The Wealth Disparity Crisis Laid Bare

Wealth DisparityIt’s impossible to ignore. Our country is facing a crisis of wealth disparity that has only gotten much, much worse since the recession. Put simply, the ultra-rich are getting richer, and everyone else is getting poorer.

And some of the most tragic victims of this crisis are Oregon’s children.

Yesterday, the Pew Research Center released a must-read report with some jaw-dropping stats.

During the first two years of the nation’s economic recovery, the mean net worth of households in the upper 7% of the wealth distribution rose by an estimated 28%, while the mean net worth of households in the lower 93% dropped by 4%, according to a Pew Research Center analysis of newly released Census Bureau data.

From 2009 to 2011, the mean wealth of the 8 million households in the more affluent group rose to an estimated $3,173,895 from an estimated $2,476,244, while the mean wealth of the 111 million households in the less affluent group fell to an estimated $133,817 from an estimated $139,896.

Shorter: Since the alleged end of the recession, the rich have gotten much richer, and everyone else has gotten poorer.

Here’s another punch to the gut: “The wealth of America’s households rose by $5 trillion, or 14%, during this period, from $35.2 trillion in 2009 to $40.2 trillion in 2011…” but all of that was concentrated in the hands of those who already rich.

This flies in the face of the frame from lobbyists for big corporations and millionaires (and their allies at major newspapers) that our country is somehow broke and can’t afford to fund our schools, safety net services, and basic health care.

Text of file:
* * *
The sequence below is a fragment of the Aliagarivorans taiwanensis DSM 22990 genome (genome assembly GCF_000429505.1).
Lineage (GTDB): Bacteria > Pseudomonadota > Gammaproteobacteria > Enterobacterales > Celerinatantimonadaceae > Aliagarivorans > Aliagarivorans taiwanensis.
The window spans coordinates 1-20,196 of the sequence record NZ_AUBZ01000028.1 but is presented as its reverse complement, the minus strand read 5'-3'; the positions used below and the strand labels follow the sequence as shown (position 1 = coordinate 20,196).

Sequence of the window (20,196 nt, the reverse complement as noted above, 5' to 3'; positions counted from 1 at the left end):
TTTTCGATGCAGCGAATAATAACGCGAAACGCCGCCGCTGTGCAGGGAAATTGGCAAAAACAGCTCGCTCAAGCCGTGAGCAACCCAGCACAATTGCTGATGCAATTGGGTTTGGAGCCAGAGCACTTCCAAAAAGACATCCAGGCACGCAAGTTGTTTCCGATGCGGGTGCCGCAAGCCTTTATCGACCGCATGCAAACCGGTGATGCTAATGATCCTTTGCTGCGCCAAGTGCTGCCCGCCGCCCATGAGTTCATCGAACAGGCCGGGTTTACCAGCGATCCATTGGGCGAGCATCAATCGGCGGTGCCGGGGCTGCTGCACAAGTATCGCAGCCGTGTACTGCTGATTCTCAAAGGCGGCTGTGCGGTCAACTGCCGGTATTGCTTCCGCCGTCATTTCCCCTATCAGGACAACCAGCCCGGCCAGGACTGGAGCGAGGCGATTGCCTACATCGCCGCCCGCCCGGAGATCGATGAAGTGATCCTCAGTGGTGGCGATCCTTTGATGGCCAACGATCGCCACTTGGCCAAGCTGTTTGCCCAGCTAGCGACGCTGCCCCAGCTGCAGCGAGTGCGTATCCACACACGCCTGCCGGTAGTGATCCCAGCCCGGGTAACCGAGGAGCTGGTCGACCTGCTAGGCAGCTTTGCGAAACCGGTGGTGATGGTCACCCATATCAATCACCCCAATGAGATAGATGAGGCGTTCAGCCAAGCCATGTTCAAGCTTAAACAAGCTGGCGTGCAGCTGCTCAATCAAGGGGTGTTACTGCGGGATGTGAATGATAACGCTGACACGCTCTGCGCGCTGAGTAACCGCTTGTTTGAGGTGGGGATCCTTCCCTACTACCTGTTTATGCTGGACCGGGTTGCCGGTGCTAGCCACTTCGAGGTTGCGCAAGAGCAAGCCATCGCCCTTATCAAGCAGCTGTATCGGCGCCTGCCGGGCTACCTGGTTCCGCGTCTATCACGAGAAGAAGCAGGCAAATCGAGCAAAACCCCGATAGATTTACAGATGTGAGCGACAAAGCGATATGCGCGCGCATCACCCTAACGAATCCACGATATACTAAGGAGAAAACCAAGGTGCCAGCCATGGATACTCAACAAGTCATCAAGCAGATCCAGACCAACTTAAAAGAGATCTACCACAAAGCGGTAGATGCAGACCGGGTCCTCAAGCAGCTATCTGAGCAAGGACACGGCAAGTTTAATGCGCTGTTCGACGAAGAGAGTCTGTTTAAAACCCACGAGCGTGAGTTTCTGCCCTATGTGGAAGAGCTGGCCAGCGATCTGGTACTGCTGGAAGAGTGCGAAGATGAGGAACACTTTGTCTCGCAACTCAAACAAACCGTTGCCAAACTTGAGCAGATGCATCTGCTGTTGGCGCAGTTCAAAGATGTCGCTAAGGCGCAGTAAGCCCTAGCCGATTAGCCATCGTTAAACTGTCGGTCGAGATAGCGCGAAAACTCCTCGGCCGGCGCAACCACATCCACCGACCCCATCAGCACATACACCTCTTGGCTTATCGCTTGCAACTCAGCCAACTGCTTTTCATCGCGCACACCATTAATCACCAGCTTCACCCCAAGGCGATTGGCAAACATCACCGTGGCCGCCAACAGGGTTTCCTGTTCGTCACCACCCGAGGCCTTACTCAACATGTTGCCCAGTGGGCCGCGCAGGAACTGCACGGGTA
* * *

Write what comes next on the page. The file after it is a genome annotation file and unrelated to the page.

Corporate profits are at an all time high, and the rich are getting richer. Our nation isn’t broke. But our economic system is clearly broken.

And who’s shouldering the weight of this crisis? Seniors, working families, and—increasingly—children in low-income households.

Yesterday, on the same day the Pew report was released, Children First for Oregon released a report showing that a staggering 44% of children in Oregon are in low-income households, including 23% who live under the poverty line.

Nearly a quarter of Oregon children are living in poverty. Nearly half are in low-income families.

What does that mean? Children are going to school hungry. They may not know where they’re sleeping on any given night. They may not have access to basic healthcare and medicine.

The highest rates of childhood poverty are in rural counties, like Wheeler, Malheur, and Klamath.

The economic “recovery” has been fantastic for big corporations and the well-to-do. In Oregon, we make it even better for them by having the lowest business taxes in the nation and by giving away $36 billion in tax breaks. They’ve got high-priced lobbyists making sure they get everything they could possibly want.

But things have only gotten worse for middle-class families, kids, low-income seniors, and the most vulnerable.

One Response to “The Wealth Disparity Crisis Laid Bare”

  1. Tj Pfau

    This looks like M3 money supply figures, which haven’t been tracked by the US Govt for 7 or 8 years.. So where is that wealth parked?
    A 28% growth indicates a 28% increase in wealth, not necessarily cash. I’m looking around for the factories and skyscrapers that could account for that additional wealth. Where are they? I don’t see Scrooge McDuck money bins being built. In fact, I don’t see much of anything being built outside of coal, gas and oil production/transportation infrastructure down the middle of the continent,
    arctic to mexico. Is that where it is? That is where the most jobs have emerged but a 28% increase dwarfs that. How do you tax it if you don’t know where it is?

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